USENET? Hell Slashdot used to have some truly epic fucking trolls and sadly the guys back then could tell the difference between someone arguing a position and trolling. All the posts worth reading were UID holders , ACs were for Goatse and nigger jokes. Back then a troll was one of the "bastshit brigade" like old Twitter, you took the fact he made a knockoff of your UID as a badge of honor, he had either Hairyfeets or Hairytoes for me, but anybody who had a halfway known UID got the Twitter knockoff, Macthorpe, Crosshair, all got a knockoff.

    I'll probably get hate for saying it but fuck it, its the truth, Slashdot has REALLY gone downhill since they sold it. We used to have epic threads about subjects like file systems and dark matter and you would often get experts in the field to debate with. Hell I've have argued about different OS designs with some of the guys that were building the bloody things and even when you got schooled you frankly learned something. Now its all "U no agree with me? U are teh sekret ninja shill!" and fucking ACs, it feels like Digg or Reddit anymore. No wonder more and more of the old guys have walked away, if I find me another site that actually talks geek tech and has a decent community I'll be happy to join them as its just not as good as it was, and that isn't some rose colored glasses, that is just looking at the threads. Now its all fanboi circle jerks whereas before we'd have threads over a 100 posts long arguing about the details.of the topics. Now its all just wank.

  • by fa2k ( 881632 ) <pmbjornstad@g[ ] ['mai' in gap]> on Saturday March 16, 2013 @02:35PM (#43191985)

    It's a brilliant, almost tit for tat response to actual trolls who do it just to spread evil and waste other people's time. It is pretty devastating if it's used for other commenters, who maybe just have a provocative writing style or unpopular views. I hope it's being used with great caution

  • by xstonedogx ( 814876 ) <> on Saturday March 16, 2013 @02:54PM (#43192121)

    The most important phrase I ever learned to say is, "I don't know."

  • by 140Mandak262Jamuna ( 970587 ) on Saturday March 16, 2013 @03:01PM (#43192167) Journal
    I don't know what the title means by the word "win". What do the trolls win? Polite discussions inform the readers somewhat, and rude discussions polarize, almost equally it looks like from the cursory reading. So the trolls make as many enemies as they make friends. So what are they winning?

    In some certain circumstances enemies don't cost you anything and friends get you some small benefit

    One example would be a deep Red (or Blue) district politician who acts like trolls and makes as many enemies as friends. But his friends are in his/her district enemies are outside, so he does not care.

    Or even an obnoxious car salesman advertising in radio "Costoria Buick! Owner Ed has gone mad! He is stackin' 'em deep, selling 'em cheap"!. Yeah, that guy is irritating, but you might still remember the name of the dealership, and the irritated millions do not bother him. The few sales leads that he does get is enough for Ed Costoria.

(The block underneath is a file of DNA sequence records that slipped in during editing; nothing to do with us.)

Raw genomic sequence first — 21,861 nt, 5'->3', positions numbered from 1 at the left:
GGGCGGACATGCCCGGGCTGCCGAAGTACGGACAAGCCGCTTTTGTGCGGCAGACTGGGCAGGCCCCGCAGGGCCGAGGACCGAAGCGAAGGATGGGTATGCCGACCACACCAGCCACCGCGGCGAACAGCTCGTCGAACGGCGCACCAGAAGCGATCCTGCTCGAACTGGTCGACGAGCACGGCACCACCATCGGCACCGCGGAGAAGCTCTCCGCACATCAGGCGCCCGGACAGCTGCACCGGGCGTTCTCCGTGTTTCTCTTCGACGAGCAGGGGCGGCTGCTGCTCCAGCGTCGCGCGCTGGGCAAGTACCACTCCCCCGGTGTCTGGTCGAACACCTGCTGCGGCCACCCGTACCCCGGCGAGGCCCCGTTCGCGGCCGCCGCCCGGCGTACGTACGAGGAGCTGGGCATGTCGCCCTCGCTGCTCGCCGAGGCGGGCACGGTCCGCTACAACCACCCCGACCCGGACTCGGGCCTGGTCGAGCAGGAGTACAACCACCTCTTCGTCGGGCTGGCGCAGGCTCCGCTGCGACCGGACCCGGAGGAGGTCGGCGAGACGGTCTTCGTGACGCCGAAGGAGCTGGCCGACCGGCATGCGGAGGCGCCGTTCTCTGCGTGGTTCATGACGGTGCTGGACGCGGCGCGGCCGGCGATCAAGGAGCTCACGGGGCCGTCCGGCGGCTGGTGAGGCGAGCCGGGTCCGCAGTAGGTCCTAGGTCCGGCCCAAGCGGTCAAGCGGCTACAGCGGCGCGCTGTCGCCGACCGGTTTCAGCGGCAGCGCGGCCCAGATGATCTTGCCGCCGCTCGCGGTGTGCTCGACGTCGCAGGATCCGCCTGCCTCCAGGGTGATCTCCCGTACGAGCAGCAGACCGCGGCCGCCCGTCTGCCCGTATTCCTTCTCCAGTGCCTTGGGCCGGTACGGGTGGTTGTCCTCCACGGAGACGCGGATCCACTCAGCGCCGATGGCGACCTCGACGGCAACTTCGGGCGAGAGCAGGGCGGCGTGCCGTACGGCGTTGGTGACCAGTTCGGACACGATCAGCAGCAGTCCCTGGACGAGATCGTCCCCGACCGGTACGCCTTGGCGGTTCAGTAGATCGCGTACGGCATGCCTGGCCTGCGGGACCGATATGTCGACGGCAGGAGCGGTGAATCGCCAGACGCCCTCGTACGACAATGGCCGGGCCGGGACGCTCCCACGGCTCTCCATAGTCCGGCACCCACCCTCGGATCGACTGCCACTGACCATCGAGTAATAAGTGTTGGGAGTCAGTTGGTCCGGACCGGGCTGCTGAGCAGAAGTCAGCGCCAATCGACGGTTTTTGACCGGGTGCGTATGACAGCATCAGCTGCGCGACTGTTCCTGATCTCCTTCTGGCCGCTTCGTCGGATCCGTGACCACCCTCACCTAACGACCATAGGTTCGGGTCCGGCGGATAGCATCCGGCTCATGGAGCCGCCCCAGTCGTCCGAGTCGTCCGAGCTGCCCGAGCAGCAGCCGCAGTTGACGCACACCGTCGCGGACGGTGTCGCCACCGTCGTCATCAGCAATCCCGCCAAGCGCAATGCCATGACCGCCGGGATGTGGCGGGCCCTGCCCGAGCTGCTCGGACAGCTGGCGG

So I don't see the internet trolls as winners, but the sites hosting them as losers.

  • Conflation (Score:5, Insightful)

    by fyngyrz ( 762201 ) on Saturday March 16, 2013 @03:04PM (#43192177) Homepage Journal

    Pseudonyms and rude behavior are separable issues, and should be treated as such. Rude behavior can be addressed with moderation (and should be.)

    Pseudonyms are important for a number of reasons, including protection from stalkers, rouge governments (but I repeat myself), troll shadowing, bullying, ex-(wives|husbands|jackbooted thugs|etc), revolutionary ideas that step on other people's turf, or could, critical political commentary, and, oh yes, privacy, should one desire that.

    The fact that pseudonyms are the first layer for many trolls is irrelevant if moderation is adequate. And that, in turn, can be addressed in many ways. Slashdot, for instance, reduces visibility of trolls by rare (unfortunately) moderation. Other sites let the users detect and suppress the trolls; that kills trolls faster, but it also kills contrary ideas and that's not good.

    So it seems to me that the most important thing here is to get moderation up to the highest possible standard. When you run a site, after all, it's your barbecue... you should get right in there and see that the level of discourse you want is maintained. If you don't, it's your fault. Don't blame the pseudonymous folks for your failings.

  • How dumb (Score:1, Insightful)

    by Anonymous Coward on Saturday March 16, 2013 @05:38PM (#43193065)

    What a dumb article how exactly are they winning? Oh by making you write this dumb article about them. What next? An article by you talking about how the "welfare queens" are winning by taking government handouts. Sorry but much like the trolls, if your a black welfare queen you ain't winning.

If you suspect a man, don't employ him.